The siren screamed and lights flashed on the parked police car as the teenagers walked their dogs around the vehicle several times. Like a round of doggie musical chairs, the pups stepped haltingly, expectantly but quietly, obediently.
The challenging drill at the Pineville police station left their handlers pleased, proud and praising their pooches. There will be much more of that feeling as these puppy raiser volunteers prepare the pets for a life of service: The pups will become companions for visually impaired people through the group Southeastern Guide Dogs.
Maria Nielsen was one of the dozen or so who got out of a warm bed on a recent cold, drizzly Saturday morning to subject themselves and their dogs to the exercises. As bystanders fixated on the puppies irresistible faces, Nielsen, a homeschooled 14-year-old, talked about the people who will benefit most from them.
I know two blind people in Columbia, she said. Theres this one lady, she likes to go hiking. Shes an outdoors person. Without a dog she cant really do that.
So she has her dog that takes her hiking or wherever she wants to go. They dont have to sit in their house all day, and they also get a little friend for when things get tough.
Maria said shes been working with her dog, Junee, for about two months. The black Labrador retriever, her second as a puppy raiser, is no less a commitment than the first a substantial investment of time, energy and love.
Raisers care for and train the 9- to 11-week-old dogs for 12 to 16 months at the raisers homes. They attend twice-a-month meetings, exposures (such as Saturdays) or obedience sessions, and follow the strict guidelines of a 100-plus-page puppy training manual. And they act as educators/ambassadors for Palmetto, Fla.-based Southeastern Guide Dogs to the public. (If a puppy raiser is younger than 18, the dog is the legal responsibility of the parent or guardian.) At the end of the training period, raisers return the dogs to Southeastern for formal harness training.
Food and travel expenses are the primary expenses for volunteers; the program pays for vet bills and heartworm prevention. The human cost is in time, patience and training.
We go over lots of obedience commands at home, Maria said. I take her to the store, and she goes everywhere with me. Its important for her socialization.
The family helps a little bit, too. My mom takes her everywhere. Shes my secretary and chauffeur.
Quinn Schneider, 14, also shares his duties primarily with 12-year-old brother Ethan. When they took on their first future guide dog, black Labrador Kajsa (which means blessed in Swedish), they learned quickly that its a different pet-raising experience.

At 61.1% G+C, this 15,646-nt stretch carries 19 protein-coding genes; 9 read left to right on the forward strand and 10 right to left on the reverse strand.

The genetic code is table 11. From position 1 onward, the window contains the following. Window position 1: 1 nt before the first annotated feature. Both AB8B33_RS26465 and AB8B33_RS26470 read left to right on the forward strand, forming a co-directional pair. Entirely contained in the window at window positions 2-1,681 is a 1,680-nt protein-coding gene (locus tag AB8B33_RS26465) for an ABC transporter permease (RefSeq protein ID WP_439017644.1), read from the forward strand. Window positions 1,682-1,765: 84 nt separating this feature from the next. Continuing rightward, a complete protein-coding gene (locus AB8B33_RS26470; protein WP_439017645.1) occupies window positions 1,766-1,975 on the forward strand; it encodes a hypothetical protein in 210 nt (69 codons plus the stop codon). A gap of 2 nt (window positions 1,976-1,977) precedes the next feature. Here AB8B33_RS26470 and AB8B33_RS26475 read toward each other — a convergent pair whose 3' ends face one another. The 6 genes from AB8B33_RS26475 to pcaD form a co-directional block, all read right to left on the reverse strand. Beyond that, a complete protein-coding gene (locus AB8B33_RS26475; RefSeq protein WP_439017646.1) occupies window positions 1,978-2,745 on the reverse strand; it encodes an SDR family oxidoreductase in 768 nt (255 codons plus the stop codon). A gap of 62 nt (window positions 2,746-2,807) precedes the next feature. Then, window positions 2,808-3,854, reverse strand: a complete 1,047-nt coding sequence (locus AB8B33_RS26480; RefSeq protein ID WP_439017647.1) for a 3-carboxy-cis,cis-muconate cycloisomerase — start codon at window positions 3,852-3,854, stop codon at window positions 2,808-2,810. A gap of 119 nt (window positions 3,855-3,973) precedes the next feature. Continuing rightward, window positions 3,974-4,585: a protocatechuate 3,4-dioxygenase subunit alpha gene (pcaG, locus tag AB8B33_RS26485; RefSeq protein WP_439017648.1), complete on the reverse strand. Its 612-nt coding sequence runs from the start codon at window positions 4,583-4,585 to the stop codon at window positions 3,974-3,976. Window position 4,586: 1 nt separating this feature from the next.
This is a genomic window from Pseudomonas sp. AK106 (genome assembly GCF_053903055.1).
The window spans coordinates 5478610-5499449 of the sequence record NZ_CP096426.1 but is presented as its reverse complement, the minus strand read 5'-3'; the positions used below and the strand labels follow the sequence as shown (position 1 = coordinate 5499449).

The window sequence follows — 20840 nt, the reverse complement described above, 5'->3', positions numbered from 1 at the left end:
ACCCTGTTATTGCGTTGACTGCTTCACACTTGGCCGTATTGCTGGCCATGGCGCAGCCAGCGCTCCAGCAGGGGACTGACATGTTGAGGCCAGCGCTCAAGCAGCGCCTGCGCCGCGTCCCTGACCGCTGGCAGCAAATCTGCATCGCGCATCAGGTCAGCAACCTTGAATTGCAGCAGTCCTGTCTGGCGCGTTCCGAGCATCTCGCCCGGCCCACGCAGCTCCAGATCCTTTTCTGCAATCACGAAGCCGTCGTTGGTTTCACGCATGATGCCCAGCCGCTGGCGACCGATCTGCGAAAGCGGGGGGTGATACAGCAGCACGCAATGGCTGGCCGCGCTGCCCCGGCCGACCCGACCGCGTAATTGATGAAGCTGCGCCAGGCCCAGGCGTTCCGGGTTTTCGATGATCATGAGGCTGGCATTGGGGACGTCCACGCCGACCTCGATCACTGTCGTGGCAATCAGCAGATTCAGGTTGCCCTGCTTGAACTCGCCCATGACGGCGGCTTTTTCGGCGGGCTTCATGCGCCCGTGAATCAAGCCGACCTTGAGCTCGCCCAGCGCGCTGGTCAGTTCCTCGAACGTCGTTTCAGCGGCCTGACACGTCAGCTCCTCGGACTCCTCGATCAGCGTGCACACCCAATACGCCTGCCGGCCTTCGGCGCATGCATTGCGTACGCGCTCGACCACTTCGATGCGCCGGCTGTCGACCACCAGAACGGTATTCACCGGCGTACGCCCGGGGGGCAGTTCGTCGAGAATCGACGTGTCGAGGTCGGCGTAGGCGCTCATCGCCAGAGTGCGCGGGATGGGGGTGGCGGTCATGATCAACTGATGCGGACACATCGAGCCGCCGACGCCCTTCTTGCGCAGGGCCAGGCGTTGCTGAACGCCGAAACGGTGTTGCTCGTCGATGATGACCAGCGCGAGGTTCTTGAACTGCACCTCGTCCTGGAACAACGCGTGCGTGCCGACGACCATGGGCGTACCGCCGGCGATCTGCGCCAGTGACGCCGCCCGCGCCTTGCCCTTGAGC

We have to make sure shes not barking or whining, said Quinn, who goes to Woodlawn School in Davidson. So when shes home, if she starts barking, we have to tell her no noise. ... Out in public, we have to socialize her a lot and take her out to all the places we go so that she can have the experiences and know what to do when shes in a new situation and not be surprised by anything.
The boys and other raisers have noticed an obvious transformation when their dog is wearing its training cape, which must be on at all times in public. Its similar to the change in demeanor and behavior that a person might experience when he or she puts on a uniform.
When were at home and she doesnt have the cape on and is interacting with the other dogs we have, shes all crazy and running around and jumping, Quinn said. But then when its time to go to work and we put the cape on her, she settles right down and is just ready to work.
The teens appreciate the level of discipline thats a hallmark of the training. Jessica Fish, a 17-year-old junior at Northwest School of the Arts whos raising a black Lab named Sukey, noted, Were not supposed to treat-train them when the dogs obey a command.
We say good girl or praise her. Its based on positive reinforcement, not negative reinforcement.
Even with all of the hard work and responsibility, some raisers say the hardest part of the job is returning the pet to Southeastern Guide Dogs when the organization deems training to be complete.
Molly Werder, 16, has had her Labrador-golden retriever mix named Inspire for a year; she and her twin, Sam, have grown accustomed to the dog going everywhere with them.
Were just about done with her, and its the first one well be giving up, said Molly, a Myers Park High junior.
Itll be sad, but I know that shes going to help somebody. You get letters every once in awhile about how theyre doing, and volunteers are invited to a Puppy Raiser Day in which they can meet the dogs new owner.
Shes seen evidence that the heartache is worthwhile: My mom works with a man who has a fully trained one. Watching him is so great, because they help him so much.
Maria Nielsen agrees that giving up the dog is hard, but just the feeling of independence you can give somebody is so awesome.
Many get over their dog withdrawal pains by taking on another puppy. Though shes only 23, Southeastern Charlotte-area coordinator Rebecca Hall has been a puppy raiser six times over 10 years.
You know that theyre not yours to begin with, and you know they have a higher calling that they need to help someone else. ... When you see your bouncy, crazy puppy turn into a competent guide dog leading someone else, its all worth it.
Hall is impressed with the kids devotion to the program, which in some cases includes fundraising. The Schneider boys are raising money in hopes of being able to sponsor and name a dog, which costs $3,500, Hall said. Sponsoring and fundraising events help pay for the dogs medical bills.
Overall, its a really good experience, Ethan Schneider said. Its really good, helping out people who dont have the eyesight or cant do what you can do.
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